It's crunch time in my household: too many books, not enough space. Several bookcases are double-shelved; most have books on the very top; and even some cupboards hold books rather than food or crockery. One of these days -- no, make that pretty damn soon -- I've got to cull. One possible way is to discard a whole category: say, books in German. I took two years of the language about 30 years ago. I hoped to become proficient enough to read Goethe and Fontane, Kafka and Grass, in the original, but that hasn't happened. It's not nothing to have a nodding acquaintance with a language, as I do with German, but why hang on to a couple of dozen books that I will probably never master the skills to get through? I guess I'm reluctant to cop to that "never"; it's not out of the question that, if I still have the marbles for it, I will go back to German after retiring. And I'm not sure I want to all but foreclose the possibility-- which is, of course, a bit of rationalization on behalf of something I simply like doing: surrounding myself with good books.
Since I suspect that similar objections would materialize for any other category on the shelves, I'm left with the other route: going through my library one book at a time, scanning each title, pulling out the ones that no longer clutch me by the lapel and say, "Hang on to me." This is labor-intensive, but that's all right because each book in my possession has a story behind it: a gift from somebody I can think about; or a selection of the book group I used to belong to; or a throwback to a period when I was intensely interested in a certain author (Julian Green, for example, the son of parents from the American South who moved to France, where their son grew up bilingual and wrote several novels set in the "old" country from which he was an expatriate); or background about a place I've been but to which I will probably not return (my one trip to Malaysia, for example, will last me the rest of my days). Each title that I exile from my realm will cost me a pang (I donate them to the Stone Ridge book sale), but I've got to make the effort. The alternative -- floundering in books like a hoarder whose residence gets so choked with old stuff that it becomes hazardous -- is looking more and more untenable.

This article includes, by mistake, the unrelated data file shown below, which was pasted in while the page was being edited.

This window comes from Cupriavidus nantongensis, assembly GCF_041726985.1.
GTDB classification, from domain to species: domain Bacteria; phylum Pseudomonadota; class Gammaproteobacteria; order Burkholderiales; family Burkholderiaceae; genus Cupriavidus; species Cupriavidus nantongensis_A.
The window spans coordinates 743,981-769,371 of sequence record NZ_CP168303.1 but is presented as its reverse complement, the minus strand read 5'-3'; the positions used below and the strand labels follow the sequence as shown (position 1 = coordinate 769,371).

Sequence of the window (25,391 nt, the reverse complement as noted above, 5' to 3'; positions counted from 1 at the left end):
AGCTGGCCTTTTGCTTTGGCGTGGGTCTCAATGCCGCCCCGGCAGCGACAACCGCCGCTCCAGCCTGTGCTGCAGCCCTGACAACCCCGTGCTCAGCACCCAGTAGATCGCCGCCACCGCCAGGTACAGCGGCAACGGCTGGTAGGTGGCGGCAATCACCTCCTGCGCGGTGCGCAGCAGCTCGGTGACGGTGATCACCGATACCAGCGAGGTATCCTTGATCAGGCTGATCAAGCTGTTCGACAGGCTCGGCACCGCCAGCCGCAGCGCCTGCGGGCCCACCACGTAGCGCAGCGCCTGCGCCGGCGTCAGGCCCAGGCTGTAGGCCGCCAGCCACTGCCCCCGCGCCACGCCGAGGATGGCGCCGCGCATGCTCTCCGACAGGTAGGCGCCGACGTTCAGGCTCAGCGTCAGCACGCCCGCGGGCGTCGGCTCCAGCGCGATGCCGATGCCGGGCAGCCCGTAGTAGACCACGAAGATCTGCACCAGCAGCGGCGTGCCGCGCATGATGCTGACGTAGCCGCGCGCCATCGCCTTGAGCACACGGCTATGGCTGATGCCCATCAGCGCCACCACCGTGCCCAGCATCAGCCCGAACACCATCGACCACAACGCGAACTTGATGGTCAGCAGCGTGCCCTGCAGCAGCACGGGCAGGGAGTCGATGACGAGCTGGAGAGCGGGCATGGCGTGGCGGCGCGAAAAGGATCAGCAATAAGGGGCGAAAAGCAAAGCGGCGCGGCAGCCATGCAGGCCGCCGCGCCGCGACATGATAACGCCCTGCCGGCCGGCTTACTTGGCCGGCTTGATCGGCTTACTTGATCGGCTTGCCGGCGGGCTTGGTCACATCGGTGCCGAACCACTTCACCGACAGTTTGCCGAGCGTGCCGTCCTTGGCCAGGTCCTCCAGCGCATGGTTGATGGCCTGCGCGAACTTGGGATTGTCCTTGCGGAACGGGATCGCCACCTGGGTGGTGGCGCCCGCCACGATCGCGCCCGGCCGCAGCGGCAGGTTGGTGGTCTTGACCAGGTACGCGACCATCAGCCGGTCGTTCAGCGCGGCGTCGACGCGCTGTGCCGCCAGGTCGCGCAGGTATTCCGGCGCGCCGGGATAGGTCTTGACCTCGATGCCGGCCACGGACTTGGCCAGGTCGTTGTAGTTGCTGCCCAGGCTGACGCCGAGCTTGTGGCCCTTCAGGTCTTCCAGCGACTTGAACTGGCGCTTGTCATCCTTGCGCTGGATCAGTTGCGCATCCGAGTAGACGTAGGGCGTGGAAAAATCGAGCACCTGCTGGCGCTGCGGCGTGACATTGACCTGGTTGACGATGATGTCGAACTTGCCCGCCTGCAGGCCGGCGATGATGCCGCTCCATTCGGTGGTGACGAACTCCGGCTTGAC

-- Dennis Drabelle
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